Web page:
November 9, 2017

Underestimating Reverse Engineering

When I first encountered my first Rubik's cube, I was fascinated by the numerous colors and patterns. Like many others, the fact that was a three dimensional puzzle had a certain beauty to it that caused me to obsess over it for some time. Yet while I would eventually be successful with solving the first two layers on my own, the final layer always eluded me. And for the longest time, I refused to look up a solution because I had this notion that I had to figure it out "on my own." It wasn't until a few weeks ago that I realized that notion was stupid because it presumes that the best way to learn is linear. In fact, I would argue that the much less used cousin is just as valuable (if not more so): reverse-engineering.

Did I look up the solution to the final step of the Rubik's cube? You can bet your grandma's house I did. And by doing so, I learned three important things:

  1. While I had solved 2/3 of the cube, I still had five steps to go in the algorithm. This meant I had a lot farther to go then I even initially realized and explained my frustrations with the cube because my algorithm was wrong from the start.
  2. The time it would have taken me to work out the algorithm and then derive the necessary steps to do it would have required an immense amount of time that I frankly would have never been able to properly devote to it.
  3. Just because you have the instructions doesn't mean you can solve it. In tandem to learning the final steps of the solution, I learned from a few friends that they had looked it up before in the past but was still unable to solve it because the solution was a three-dimensional one. In other words, while you technically only had to follow the steps to solve the cube, conceptualizing the movements of the cube could easily throw someone off if they aren't adequately prepared.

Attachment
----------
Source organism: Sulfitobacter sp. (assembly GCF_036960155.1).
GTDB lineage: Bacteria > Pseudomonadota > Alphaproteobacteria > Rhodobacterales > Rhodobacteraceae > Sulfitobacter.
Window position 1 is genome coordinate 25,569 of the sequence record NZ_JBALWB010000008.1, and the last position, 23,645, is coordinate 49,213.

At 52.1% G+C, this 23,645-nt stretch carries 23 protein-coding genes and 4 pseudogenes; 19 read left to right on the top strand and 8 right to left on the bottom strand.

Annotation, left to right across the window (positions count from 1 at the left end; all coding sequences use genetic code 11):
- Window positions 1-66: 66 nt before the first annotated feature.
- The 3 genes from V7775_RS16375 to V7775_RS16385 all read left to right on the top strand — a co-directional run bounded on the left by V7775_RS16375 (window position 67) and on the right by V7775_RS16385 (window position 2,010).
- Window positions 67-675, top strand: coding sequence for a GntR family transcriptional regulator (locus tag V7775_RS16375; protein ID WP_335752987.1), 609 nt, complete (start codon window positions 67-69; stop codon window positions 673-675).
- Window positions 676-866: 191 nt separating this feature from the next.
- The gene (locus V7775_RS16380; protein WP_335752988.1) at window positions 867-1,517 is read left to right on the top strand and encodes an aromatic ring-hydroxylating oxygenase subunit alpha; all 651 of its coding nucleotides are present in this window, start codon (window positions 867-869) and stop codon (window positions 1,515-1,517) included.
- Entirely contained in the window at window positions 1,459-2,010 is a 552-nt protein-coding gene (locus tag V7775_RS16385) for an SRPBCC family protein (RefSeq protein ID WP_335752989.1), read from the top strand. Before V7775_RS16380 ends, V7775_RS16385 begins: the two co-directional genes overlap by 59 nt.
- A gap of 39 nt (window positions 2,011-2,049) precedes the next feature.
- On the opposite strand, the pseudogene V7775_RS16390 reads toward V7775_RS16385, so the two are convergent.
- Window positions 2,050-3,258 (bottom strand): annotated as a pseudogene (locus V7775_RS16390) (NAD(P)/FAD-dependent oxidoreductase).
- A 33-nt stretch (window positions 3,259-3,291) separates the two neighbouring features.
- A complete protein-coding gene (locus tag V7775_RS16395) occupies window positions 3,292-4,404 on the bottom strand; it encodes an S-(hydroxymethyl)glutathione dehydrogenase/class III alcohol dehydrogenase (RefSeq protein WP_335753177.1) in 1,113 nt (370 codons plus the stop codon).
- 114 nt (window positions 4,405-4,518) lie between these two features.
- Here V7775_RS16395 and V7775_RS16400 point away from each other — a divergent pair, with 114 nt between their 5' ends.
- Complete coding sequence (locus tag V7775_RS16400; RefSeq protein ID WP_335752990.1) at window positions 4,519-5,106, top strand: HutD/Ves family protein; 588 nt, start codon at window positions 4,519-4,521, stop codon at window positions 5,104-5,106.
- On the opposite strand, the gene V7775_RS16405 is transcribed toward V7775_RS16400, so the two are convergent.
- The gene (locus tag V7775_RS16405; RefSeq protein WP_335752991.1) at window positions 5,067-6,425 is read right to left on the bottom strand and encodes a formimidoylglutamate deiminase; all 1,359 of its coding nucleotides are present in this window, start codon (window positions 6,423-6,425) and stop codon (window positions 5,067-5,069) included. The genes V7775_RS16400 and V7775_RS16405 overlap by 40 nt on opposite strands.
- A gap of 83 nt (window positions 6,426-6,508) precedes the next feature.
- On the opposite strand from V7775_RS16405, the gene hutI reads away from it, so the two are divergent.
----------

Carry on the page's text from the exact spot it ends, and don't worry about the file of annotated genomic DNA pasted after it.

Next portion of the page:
While being able to follow a set of instructions doesn't seem like much of an accomplishment, what people often miss is that it provides the much needed realization that it is possible for you to achieve this goal. And by following the solution, it allows your brain to begin unraveling the steps and rationale behind why the algorithm works a certain way. And over time, if you understand the algorithm and then can solve the Rubik's cube without any help, who is there to accuse you of not doing you the proper way?

I'm sure that purists will scoff at my achievement, but that's just it, who cares? There's nothing wrong with using the solution to work your way back to understanding the problem because all that matters is that you make progress and grow. In fact, this is often the technique that developers use to get through their challenges as they look through StackOverflow answers.

Don't get me wrong. There can sometimes be this additional carthatic feeling of figuring out that algorithm on your own, but you always have to consider the cost / reward ratio. Maybe it's worth it for some things to have that linear path of understanding, but I prefer to make progress in a more timely manner. Either way, use reverse-engineering to your advantage when you can because regardless of what anyone else tells you, it is a legitimate and effective way of learning.